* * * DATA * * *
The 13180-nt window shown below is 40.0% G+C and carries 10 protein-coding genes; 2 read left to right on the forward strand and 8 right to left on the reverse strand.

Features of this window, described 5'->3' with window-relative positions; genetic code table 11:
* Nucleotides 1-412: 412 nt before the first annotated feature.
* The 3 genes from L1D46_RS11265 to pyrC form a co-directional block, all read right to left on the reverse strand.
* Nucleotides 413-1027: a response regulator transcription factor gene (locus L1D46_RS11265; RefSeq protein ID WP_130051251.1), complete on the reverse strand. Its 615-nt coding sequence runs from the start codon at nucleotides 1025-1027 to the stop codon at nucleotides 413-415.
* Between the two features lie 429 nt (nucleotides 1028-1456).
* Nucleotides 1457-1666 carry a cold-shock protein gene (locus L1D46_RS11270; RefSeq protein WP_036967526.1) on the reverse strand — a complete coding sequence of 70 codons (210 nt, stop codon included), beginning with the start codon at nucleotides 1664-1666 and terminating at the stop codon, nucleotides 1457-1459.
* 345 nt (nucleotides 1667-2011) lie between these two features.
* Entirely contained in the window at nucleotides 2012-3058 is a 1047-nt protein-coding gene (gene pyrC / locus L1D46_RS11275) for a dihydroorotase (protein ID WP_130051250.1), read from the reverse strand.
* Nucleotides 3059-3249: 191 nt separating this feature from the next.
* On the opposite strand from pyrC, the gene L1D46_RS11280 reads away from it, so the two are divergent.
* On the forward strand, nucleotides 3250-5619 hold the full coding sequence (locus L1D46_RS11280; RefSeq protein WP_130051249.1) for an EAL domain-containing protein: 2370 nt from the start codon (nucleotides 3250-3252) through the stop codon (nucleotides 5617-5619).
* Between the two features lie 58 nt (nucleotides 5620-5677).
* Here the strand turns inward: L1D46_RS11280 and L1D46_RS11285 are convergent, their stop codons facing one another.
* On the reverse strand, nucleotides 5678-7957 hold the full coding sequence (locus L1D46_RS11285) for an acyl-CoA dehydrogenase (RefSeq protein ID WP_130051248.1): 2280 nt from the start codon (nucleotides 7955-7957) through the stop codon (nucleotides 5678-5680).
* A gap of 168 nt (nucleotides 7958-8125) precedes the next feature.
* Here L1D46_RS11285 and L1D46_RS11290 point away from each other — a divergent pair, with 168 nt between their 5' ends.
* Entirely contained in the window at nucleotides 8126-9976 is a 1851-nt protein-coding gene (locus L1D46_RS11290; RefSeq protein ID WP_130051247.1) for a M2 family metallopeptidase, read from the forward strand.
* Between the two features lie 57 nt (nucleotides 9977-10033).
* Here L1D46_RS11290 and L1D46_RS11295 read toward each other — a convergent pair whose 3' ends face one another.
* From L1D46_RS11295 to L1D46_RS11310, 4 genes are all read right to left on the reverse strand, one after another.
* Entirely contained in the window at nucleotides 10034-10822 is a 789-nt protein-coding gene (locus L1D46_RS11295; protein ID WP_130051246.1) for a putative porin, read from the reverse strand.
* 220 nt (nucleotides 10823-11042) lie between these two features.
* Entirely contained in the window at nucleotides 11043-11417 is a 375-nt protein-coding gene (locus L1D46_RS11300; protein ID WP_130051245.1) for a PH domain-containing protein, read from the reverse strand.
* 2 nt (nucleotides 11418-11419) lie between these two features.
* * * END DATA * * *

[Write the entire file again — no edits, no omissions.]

The 13180-nt window shown below is 40.0% G+C and carries 10 protein-coding genes; 2 read left to right on the forward strand and 8 right to left on the reverse strand.

Features of this window, described 5'->3' with window-relative positions; genetic code table 11:
* Nucleotides 1-412: 412 nt before the first annotated feature.
* The 3 genes from L1D46_RS11265 to pyrC form a co-directional block, all read right to left on the reverse strand.
* Nucleotides 413-1027: a response regulator transcription factor gene (locus L1D46_RS11265; RefSeq protein ID WP_130051251.1), complete on the reverse strand. Its 615-nt coding sequence runs from the start codon at nucleotides 1025-1027 to the stop codon at nucleotides 413-415.
* Between the two features lie 429 nt (nucleotides 1028-1456).
* Nucleotides 1457-1666 carry a cold-shock protein gene (locus L1D46_RS11270; RefSeq protein WP_036967526.1) on the reverse strand — a complete coding sequence of 70 codons (210 nt, stop codon included), beginning with the start codon at nucleotides 1664-1666 and terminating at the stop codon, nucleotides 1457-1459.
* 345 nt (nucleotides 1667-2011) lie between these two features.
* Entirely contained in the window at nucleotides 2012-3058 is a 1047-nt protein-coding gene (gene pyrC / locus L1D46_RS11275) for a dihydroorotase (protein ID WP_130051250.1), read from the reverse strand.
* Nucleotides 3059-3249: 191 nt separating this feature from the next.
* On the opposite strand from pyrC, the gene L1D46_RS11280 reads away from it, so the two are divergent.
* On the forward strand, nucleotides 3250-5619 hold the full coding sequence (locus L1D46_RS11280; RefSeq protein WP_130051249.1) for an EAL domain-containing protein: 2370 nt from the start codon (nucleotides 3250-3252) through the stop codon (nucleotides 5617-5619).
* Between the two features lie 58 nt (nucleotides 5620-5677).
* Here the strand turns inward: L1D46_RS11280 and L1D46_RS11285 are convergent, their stop codons facing one another.
* On the reverse strand, nucleotides 5678-7957 hold the full coding sequence (locus L1D46_RS11285) for an acyl-CoA dehydrogenase (RefSeq protein ID WP_130051248.1): 2280 nt from the start codon (nucleotides 7955-7957) through the stop codon (nucleotides 5678-5680).
* A gap of 168 nt (nucleotides 7958-8125) precedes the next feature.
* Here L1D46_RS11285 and L1D46_RS11290 point away from each other — a divergent pair, with 168 nt between their 5' ends.
* Entirely contained in the window at nucleotides 8126-9976 is a 1851-nt protein-coding gene (locus L1D46_RS11290; RefSeq protein ID WP_130051247.1) for a M2 family metallopeptidase, read from the forward strand.
* Between the two features lie 57 nt (nucleotides 9977-10033).
* Here L1D46_RS11290 and L1D46_RS11295 read toward each other — a convergent pair whose 3' ends face one another.
* From L1D46_RS11295 to L1D46_RS11310, 4 genes are all read right to left on the reverse strand, one after another.
* Entirely contained in the window at nucleotides 10034-10822 is a 789-nt protein-coding gene (locus L1D46_RS11295; protein ID WP_130051246.1) for a putative porin, read from the reverse strand.
* 220 nt (nucleotides 10823-11042) lie between these two features.
* Entirely contained in the window at nucleotides 11043-11417 is a 375-nt protein-coding gene (locus L1D46_RS11300; protein ID WP_130051245.1) for a PH domain-containing protein, read from the reverse strand.
* 2 nt (nucleotides 11418-11419) lie between these two features.